SaturdayKarate (Beginner) "Little Ninja"12:00pm-12:30pm2/18 - 4/22NONE4 - 78$160Click Here For InfoCall 516.453.0990
SaturdayAdaptive Karate12:30pm-1:15pm2/18 - 4/22NONE7 - 128$210Click Here For InfoCall 516.453.0990
SaturdayTrack & Field12:30pm-1:15pm2/18 - 4/22NONE7 - 1510$210Click Here For InfoCall 516.453.0990
SaturdayBasketball1:45pm-2:30pm2/18 - 4/22NONE7 - 1512$250Click Here For InfoCall 516.453.0990
SaturdaySpecial Needs Basketball2:30pm-3:15pm2/18 - 4/22NONE10 & Up12$250Click Here For InfoCall 516.453.0990
SundayManhasset Soccer - Adaptive Program4:00pm-5:00pm4/2-6/18April 9,16
May 14, 28
June
Pre K - 6th Gr.40$50Click Here For InfoClick Here

 

 

How To Volunteer In Special Needs Sports Programs

 

Special needs kids often don’t play team (or even individual) sports at school, so they aren’t given the opportunity to get to know people of all abilities over the fun of playing a game. Volunteering to help in special needs sports involves understanding how to include those with differing levels of ability in ways society should but often doesn’t. A vivid example of this is the Special Olympics Unified Sports, which promotes teamwork by playing special needs and non-special needs individuals alongside each other in the same game. Such inclusion removes unjustified “preconceptions” of what it means to have special needs by a bonding love for sports.


Going Beyond

Some potential volunteers assume they might not have what it takes or the “forbearance” to work with special needs individuals. Those who move past these concerns find it well worth the effort. Working alongside those with special needs requires kindness, not merely forbearance. Wanting to aid another is a human emotion. Empathy, placing yourself in the other person’s situation, is necessary when interacting with special needs kids who may experience all kinds of behavioral, physical, or emotional disabilities—kids who often find it hard to fit in. The volunteer’s concern goes far beyond “how well would I interact with them?”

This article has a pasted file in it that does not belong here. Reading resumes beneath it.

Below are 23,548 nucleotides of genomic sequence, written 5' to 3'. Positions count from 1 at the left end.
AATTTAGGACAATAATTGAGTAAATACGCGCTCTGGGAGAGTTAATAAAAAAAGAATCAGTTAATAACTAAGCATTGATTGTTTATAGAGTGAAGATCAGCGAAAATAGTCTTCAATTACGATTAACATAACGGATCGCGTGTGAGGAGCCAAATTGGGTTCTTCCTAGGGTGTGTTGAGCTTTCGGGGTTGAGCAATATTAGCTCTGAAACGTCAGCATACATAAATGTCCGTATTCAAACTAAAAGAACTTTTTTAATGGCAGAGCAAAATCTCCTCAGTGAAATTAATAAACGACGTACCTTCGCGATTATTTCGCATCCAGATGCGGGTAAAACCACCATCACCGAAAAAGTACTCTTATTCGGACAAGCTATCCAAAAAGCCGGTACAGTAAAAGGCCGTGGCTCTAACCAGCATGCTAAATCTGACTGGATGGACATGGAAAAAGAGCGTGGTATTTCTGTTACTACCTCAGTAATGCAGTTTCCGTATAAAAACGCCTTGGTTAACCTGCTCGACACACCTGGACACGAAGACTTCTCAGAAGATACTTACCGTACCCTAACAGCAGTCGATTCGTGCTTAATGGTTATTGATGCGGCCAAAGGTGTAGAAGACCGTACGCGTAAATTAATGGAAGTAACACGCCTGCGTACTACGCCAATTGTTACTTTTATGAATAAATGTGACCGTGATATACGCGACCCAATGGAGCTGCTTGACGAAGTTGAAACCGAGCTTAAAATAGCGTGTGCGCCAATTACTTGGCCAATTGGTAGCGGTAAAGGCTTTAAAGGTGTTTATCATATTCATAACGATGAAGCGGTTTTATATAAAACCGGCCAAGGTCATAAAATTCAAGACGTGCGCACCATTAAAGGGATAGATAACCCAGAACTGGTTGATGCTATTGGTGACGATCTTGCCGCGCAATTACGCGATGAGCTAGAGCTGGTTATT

Life Lessons
Anyone can meet another’s need for friendship, understanding, and compassion. In working with special needs children, attitudes change and circumspection and empathetic responsiveness emerge. Volunteers gain the opportunity for self-growth and a unique insight into the obstacles those with special needs must overcome daily, which in turn grows an understanding of the lasting effects of disability. Sometimes working with special needs spurs the desire to seek a career in special needs education, and volunteering can boost that skill set and solidify commitment. Besides teaching tolerance, volunteering with special needs youth sports just plain ol’ gives such children a great time and a confidence boost through physical activity.

 

Where to Start